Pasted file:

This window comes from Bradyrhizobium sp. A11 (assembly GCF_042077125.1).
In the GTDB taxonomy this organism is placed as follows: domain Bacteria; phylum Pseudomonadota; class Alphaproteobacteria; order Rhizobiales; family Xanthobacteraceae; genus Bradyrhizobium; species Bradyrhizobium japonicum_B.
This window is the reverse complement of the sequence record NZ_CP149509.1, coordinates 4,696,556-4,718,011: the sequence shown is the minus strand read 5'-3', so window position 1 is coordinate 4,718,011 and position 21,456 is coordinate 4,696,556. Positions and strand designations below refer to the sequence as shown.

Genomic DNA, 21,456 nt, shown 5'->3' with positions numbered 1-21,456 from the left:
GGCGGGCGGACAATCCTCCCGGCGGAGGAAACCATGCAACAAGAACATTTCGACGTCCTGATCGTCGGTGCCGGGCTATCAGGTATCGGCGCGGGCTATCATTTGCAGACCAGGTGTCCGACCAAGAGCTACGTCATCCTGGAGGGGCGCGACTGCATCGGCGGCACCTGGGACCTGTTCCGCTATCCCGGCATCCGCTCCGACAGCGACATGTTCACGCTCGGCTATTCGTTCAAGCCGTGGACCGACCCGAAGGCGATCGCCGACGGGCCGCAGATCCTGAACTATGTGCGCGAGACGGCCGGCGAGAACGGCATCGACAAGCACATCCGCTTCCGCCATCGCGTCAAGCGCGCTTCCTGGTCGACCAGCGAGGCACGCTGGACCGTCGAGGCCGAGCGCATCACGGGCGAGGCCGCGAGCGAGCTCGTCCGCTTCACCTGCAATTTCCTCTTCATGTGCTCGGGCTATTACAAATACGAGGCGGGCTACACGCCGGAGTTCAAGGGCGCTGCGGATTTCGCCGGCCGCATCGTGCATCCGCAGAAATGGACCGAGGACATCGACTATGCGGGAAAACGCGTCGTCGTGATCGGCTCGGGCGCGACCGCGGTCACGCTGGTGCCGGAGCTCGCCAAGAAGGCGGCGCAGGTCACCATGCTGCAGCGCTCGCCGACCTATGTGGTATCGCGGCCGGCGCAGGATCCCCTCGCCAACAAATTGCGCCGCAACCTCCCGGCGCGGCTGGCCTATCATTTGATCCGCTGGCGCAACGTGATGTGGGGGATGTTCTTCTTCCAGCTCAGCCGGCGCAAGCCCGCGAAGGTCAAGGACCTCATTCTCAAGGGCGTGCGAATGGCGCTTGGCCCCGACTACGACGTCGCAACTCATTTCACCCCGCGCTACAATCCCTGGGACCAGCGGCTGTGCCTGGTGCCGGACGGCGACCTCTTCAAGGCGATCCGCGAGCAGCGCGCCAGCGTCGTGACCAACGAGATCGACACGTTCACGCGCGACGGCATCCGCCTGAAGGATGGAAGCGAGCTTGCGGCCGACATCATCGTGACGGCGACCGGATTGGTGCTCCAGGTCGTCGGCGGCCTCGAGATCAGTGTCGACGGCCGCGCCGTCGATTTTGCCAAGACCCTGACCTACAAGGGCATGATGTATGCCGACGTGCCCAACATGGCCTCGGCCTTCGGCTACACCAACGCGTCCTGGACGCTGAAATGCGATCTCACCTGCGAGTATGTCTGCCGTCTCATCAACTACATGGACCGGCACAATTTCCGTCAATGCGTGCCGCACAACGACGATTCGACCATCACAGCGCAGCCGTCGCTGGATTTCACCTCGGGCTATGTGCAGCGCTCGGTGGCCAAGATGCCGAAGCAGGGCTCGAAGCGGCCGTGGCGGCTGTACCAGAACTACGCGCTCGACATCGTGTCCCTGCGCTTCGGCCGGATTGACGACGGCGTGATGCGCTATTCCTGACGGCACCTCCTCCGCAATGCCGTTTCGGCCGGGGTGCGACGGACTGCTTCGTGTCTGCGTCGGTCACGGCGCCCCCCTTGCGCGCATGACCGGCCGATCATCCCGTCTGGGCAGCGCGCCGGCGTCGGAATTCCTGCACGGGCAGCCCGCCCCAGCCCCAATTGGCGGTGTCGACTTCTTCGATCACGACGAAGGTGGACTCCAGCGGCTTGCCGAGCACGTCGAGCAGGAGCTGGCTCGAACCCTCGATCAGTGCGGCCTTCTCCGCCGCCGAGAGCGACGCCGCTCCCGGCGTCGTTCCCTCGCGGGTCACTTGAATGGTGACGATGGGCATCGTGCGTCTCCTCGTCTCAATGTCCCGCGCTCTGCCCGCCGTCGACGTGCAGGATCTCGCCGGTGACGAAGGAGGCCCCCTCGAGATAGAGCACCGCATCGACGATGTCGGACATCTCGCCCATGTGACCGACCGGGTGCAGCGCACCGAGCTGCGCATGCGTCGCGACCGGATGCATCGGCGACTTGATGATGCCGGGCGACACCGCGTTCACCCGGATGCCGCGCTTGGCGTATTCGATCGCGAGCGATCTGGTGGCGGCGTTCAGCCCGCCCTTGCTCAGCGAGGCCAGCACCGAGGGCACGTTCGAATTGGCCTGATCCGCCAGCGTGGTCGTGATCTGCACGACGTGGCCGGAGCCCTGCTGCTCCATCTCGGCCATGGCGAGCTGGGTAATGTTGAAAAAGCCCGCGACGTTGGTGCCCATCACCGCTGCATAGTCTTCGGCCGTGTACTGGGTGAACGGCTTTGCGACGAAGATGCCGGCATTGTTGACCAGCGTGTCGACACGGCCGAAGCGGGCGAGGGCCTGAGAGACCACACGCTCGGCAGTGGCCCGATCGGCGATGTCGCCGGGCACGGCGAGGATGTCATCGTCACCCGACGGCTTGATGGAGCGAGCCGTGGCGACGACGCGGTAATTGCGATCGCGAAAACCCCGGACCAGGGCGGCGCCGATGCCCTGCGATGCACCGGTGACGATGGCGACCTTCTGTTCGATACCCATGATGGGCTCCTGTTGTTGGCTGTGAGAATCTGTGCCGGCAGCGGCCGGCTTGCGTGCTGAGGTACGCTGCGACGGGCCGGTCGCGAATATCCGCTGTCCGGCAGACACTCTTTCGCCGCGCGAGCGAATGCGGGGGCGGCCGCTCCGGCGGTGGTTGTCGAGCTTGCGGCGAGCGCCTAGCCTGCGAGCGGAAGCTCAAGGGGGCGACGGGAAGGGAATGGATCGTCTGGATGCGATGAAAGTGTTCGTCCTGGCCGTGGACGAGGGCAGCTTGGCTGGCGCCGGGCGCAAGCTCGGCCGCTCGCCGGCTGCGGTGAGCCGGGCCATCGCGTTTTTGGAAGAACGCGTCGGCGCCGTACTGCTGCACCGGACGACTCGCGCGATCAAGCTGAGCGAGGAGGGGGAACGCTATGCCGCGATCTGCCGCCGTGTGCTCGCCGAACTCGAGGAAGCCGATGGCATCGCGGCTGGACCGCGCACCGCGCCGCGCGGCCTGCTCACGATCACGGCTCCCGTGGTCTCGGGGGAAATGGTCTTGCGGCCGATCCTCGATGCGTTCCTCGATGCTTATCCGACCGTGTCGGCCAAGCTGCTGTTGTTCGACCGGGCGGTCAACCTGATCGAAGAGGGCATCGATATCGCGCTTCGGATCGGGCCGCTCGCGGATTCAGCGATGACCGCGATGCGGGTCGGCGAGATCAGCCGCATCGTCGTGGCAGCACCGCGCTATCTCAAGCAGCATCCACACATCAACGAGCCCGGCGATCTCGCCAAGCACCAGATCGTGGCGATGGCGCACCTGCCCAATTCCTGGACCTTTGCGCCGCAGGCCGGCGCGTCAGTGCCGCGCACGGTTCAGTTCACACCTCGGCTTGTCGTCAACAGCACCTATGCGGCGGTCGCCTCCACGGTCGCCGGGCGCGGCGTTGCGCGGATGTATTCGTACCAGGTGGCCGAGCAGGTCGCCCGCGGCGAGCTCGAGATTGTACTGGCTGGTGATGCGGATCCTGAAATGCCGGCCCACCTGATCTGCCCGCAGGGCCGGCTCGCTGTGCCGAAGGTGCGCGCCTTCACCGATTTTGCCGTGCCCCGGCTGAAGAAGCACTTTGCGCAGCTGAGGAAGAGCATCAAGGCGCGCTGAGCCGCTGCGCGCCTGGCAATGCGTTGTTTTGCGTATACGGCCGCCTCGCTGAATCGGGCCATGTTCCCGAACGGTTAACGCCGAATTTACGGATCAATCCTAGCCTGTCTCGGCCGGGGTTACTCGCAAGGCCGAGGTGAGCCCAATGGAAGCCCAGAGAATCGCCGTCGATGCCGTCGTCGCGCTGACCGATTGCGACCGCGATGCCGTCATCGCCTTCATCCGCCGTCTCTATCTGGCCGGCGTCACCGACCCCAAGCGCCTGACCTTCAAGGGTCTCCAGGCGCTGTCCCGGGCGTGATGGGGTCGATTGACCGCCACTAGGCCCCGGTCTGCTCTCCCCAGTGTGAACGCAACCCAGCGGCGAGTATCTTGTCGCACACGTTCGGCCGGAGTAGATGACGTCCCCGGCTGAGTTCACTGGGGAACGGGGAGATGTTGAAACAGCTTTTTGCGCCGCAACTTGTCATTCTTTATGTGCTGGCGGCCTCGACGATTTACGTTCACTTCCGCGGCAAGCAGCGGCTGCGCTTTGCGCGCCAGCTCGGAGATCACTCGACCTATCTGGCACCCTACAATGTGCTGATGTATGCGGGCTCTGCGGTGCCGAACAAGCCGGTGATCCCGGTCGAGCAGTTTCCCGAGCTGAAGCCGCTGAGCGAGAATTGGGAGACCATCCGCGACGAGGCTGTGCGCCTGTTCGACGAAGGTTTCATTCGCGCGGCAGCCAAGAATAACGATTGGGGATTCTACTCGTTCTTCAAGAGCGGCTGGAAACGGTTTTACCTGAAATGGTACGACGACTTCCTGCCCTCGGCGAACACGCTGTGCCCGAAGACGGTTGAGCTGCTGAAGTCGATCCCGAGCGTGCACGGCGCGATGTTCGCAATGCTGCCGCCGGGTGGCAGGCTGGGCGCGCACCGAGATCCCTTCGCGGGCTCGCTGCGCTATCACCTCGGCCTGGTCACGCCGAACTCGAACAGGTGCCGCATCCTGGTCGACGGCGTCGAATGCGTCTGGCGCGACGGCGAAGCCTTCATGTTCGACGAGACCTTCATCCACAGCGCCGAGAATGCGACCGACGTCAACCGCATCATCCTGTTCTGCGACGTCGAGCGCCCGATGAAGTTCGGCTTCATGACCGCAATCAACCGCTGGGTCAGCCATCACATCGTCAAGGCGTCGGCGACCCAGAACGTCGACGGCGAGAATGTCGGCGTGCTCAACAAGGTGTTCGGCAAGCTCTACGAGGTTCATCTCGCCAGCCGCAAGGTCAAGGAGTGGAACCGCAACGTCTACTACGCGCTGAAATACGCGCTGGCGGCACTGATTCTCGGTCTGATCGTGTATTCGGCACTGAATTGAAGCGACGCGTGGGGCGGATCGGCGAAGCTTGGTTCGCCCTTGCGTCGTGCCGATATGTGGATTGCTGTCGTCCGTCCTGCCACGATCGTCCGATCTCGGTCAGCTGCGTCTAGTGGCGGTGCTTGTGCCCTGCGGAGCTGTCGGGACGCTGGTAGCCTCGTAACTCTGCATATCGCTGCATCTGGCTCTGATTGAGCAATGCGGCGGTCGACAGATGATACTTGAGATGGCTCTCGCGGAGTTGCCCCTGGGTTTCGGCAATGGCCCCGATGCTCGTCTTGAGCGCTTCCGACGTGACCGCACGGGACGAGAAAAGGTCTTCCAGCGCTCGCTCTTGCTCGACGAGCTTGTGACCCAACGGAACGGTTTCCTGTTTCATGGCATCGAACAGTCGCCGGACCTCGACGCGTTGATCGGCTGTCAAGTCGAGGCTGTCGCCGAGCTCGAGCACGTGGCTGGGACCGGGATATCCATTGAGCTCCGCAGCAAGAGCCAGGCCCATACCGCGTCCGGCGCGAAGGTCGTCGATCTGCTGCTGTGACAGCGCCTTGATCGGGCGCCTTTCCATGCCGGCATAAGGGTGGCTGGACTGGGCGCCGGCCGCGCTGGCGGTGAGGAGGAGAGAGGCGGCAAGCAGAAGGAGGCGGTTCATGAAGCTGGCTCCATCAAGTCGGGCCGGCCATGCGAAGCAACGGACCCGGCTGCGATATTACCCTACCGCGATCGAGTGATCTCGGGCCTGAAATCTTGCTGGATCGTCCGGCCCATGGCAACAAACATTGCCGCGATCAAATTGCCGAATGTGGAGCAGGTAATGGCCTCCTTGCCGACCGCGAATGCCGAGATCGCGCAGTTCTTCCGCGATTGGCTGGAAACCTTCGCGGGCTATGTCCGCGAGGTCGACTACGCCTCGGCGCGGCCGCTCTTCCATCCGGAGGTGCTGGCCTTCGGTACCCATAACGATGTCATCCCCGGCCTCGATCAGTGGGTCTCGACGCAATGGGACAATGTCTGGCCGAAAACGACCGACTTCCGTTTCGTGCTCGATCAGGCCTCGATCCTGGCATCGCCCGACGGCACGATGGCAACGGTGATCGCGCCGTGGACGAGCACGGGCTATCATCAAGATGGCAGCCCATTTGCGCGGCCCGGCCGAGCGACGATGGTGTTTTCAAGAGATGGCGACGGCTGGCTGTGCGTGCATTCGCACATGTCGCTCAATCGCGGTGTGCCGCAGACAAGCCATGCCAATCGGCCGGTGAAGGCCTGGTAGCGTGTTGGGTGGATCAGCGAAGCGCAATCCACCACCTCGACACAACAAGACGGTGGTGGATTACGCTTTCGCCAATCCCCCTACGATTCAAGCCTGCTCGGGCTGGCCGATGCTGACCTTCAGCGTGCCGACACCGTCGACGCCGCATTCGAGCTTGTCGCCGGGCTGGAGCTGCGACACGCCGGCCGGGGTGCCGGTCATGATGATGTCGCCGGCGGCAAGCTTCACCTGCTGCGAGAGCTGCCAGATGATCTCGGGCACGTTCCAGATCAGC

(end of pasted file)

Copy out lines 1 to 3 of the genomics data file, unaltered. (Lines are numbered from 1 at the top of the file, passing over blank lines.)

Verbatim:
This window comes from Bradyrhizobium sp. A11 (assembly GCF_042077125.1).
In the GTDB taxonomy this organism is placed as follows: domain Bacteria; phylum Pseudomonadota; class Alphaproteobacteria; order Rhizobiales; family Xanthobacteraceae; genus Bradyrhizobium; species Bradyrhizobium japonicum_B.
This window is the reverse complement of the sequence record NZ_CP149509.1, coordinates 4,696,556-4,718,011: the sequence shown is the minus strand read 5'-3', so window position 1 is coordinate 4,718,011 and position 21,456 is coordinate 4,696,556. Positions and strand designations below refer to the sequence as shown.